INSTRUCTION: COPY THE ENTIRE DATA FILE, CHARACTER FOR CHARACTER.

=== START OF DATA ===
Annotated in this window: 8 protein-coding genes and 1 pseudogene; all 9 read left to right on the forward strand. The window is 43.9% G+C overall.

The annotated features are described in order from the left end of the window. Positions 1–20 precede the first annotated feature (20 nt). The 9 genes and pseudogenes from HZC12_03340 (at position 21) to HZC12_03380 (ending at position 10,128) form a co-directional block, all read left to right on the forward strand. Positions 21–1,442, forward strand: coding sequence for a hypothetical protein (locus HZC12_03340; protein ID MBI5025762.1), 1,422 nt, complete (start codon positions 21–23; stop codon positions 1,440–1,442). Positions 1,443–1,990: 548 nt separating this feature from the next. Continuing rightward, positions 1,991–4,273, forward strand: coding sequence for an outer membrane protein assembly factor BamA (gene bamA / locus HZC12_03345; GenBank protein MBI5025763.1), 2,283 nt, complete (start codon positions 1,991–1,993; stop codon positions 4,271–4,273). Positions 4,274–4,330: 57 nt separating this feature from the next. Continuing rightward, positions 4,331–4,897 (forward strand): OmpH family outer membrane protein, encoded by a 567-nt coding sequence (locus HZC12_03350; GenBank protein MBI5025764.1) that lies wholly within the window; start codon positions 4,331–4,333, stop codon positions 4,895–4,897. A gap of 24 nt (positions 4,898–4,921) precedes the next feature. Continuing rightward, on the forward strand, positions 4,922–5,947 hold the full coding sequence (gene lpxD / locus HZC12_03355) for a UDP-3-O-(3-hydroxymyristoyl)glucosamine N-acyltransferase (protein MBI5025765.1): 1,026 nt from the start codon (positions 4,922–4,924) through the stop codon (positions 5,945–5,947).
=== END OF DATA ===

Annotated in this window: 8 protein-coding genes and 1 pseudogene; all 9 read left to right on the forward strand. The window is 43.9% G+C overall.

The annotated features are described in order from the left end of the window. Positions 1–20 precede the first annotated feature (20 nt). The 9 genes and pseudogenes from HZC12_03340 (at position 21) to HZC12_03380 (ending at position 10,128) form a co-directional block, all read left to right on the forward strand. Positions 21–1,442, forward strand: coding sequence for a hypothetical protein (locus HZC12_03340; protein ID MBI5025762.1), 1,422 nt, complete (start codon positions 21–23; stop codon positions 1,440–1,442). Positions 1,443–1,990: 548 nt separating this feature from the next. Continuing rightward, positions 1,991–4,273, forward strand: coding sequence for an outer membrane protein assembly factor BamA (gene bamA / locus HZC12_03345; GenBank protein MBI5025763.1), 2,283 nt, complete (start codon positions 1,991–1,993; stop codon positions 4,271–4,273). Positions 4,274–4,330: 57 nt separating this feature from the next. Continuing rightward, positions 4,331–4,897 (forward strand): OmpH family outer membrane protein, encoded by a 567-nt coding sequence (locus HZC12_03350; GenBank protein MBI5025764.1) that lies wholly within the window; start codon positions 4,331–4,333, stop codon positions 4,895–4,897. A gap of 24 nt (positions 4,898–4,921) precedes the next feature. Continuing rightward, on the forward strand, positions 4,922–5,947 hold the full coding sequence (gene lpxD / locus HZC12_03355) for a UDP-3-O-(3-hydroxymyristoyl)glucosamine N-acyltransferase (protein MBI5025765.1): 1,026 nt from the start codon (positions 4,922–4,924) through the stop codon (positions 5,945–5,947).